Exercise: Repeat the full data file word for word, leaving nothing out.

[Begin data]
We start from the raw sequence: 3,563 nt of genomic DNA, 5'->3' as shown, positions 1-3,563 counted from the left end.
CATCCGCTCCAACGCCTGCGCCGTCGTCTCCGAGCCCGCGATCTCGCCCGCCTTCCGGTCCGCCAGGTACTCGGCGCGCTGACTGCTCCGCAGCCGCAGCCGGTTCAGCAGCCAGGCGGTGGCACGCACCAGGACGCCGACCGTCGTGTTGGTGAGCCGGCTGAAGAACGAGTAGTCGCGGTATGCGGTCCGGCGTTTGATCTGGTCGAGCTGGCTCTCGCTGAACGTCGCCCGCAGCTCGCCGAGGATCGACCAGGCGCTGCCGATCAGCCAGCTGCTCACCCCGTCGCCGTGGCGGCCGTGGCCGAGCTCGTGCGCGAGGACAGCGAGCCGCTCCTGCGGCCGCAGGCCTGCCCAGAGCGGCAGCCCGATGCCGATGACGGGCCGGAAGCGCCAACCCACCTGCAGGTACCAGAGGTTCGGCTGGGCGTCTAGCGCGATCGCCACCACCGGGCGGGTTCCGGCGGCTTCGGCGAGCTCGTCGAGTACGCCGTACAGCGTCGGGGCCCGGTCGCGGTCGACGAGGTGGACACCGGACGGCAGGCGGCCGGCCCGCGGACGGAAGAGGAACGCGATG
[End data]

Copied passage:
We start from the raw sequence: 3,563 nt of genomic DNA, 5'->3' as shown, positions 1-3,563 counted from the left end.
CATCCGCTCCAACGCCTGCGCCGTCGTCTCCGAGCCCGCGATCTCGCCCGCCTTCCGGTCCGCCAGGTACTCGGCGCGCTGACTGCTCCGCAGCCGCAGCCGGTTCAGCAGCCAGGCGGTGGCACGCACCAGGACGCCGACCGTCGTGTTGGTGAGCCGGCTGAAGAACGAGTAGTCGCGGTATGCGGTCCGGCGTTTGATCTGGTCGAGCTGGCTCTCGCTGAACGTCGCCCGCAGCTCGCCGAGGATCGACCAGGCGCTGCCGATCAGCCAGCTGCTCACCCCGTCGCCGTGGCGGCCGTGGCCGAGCTCGTGCGCGAGGACAGCGAGCCGCTCCTGCGGCCGCAGGCCTGCCCAGAGCGGCAGCCCGATGCCGATGACGGGCCGGAAGCGCCAACCCACCTGCAGGTACCAGAGGTTCGGCTGGGCGTCTAGCGCGATCGCCACCACCGGGCGGGTTCCGGCGGCTTCGGCGAGCTCGTCGAGTACGCCGTACAGCGTCGGGGCCCGGTCGCGGTCGACGAGGTGGACACCGGACGGCAGGCGGCCGGCCCGCGGACGGAAGAGGAACGCGATG